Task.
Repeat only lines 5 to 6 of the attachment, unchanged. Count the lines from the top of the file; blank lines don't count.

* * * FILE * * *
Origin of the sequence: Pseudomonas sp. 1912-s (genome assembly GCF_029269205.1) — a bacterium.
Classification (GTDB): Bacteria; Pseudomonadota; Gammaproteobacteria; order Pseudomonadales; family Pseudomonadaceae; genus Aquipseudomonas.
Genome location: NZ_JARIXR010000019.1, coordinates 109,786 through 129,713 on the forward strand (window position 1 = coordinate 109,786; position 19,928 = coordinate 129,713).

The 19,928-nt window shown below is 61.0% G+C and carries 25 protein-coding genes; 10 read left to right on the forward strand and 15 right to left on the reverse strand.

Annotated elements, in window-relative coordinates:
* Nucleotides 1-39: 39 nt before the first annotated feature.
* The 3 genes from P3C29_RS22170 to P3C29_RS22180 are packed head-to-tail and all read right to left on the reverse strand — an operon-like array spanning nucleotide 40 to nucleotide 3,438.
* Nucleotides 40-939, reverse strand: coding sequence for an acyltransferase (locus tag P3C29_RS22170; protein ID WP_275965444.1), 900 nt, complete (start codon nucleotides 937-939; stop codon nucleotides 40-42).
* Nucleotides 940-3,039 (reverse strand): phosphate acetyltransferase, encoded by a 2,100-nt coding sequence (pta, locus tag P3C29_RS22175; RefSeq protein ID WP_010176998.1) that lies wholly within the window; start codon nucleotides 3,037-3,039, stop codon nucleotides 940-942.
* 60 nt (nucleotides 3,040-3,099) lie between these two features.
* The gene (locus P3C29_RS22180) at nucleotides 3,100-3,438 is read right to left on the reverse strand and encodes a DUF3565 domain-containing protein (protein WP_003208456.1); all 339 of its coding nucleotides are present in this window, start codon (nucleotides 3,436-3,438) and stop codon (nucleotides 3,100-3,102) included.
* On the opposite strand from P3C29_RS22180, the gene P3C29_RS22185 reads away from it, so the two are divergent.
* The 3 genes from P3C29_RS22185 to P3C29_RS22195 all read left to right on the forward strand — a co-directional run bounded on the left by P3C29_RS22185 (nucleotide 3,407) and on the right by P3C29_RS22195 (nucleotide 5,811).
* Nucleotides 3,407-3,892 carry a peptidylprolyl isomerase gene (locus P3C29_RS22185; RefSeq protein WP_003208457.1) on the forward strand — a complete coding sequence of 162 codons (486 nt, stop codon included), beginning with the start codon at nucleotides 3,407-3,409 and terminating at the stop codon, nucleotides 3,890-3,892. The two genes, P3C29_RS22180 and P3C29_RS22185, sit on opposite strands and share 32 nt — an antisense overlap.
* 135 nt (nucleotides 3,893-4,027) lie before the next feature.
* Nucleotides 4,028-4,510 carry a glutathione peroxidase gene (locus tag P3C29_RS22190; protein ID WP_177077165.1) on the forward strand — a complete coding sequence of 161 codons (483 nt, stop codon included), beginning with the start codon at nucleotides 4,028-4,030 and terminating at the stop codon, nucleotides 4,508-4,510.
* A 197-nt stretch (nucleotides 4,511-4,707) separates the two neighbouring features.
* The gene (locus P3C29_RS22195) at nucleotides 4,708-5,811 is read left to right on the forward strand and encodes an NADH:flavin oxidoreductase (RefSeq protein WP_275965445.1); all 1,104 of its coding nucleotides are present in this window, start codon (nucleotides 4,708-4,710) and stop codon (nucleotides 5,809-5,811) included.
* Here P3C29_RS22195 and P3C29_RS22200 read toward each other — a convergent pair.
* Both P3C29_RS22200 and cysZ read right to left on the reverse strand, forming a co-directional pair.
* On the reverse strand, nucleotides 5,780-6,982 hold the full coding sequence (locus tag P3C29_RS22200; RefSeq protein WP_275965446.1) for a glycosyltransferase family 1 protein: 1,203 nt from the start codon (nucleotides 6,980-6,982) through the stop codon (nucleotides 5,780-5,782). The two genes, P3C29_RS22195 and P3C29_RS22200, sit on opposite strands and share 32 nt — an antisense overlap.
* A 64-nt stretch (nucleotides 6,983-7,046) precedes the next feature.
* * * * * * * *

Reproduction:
Annotated elements, in window-relative coordinates:
* Nucleotides 1-39: 39 nt before the first annotated feature.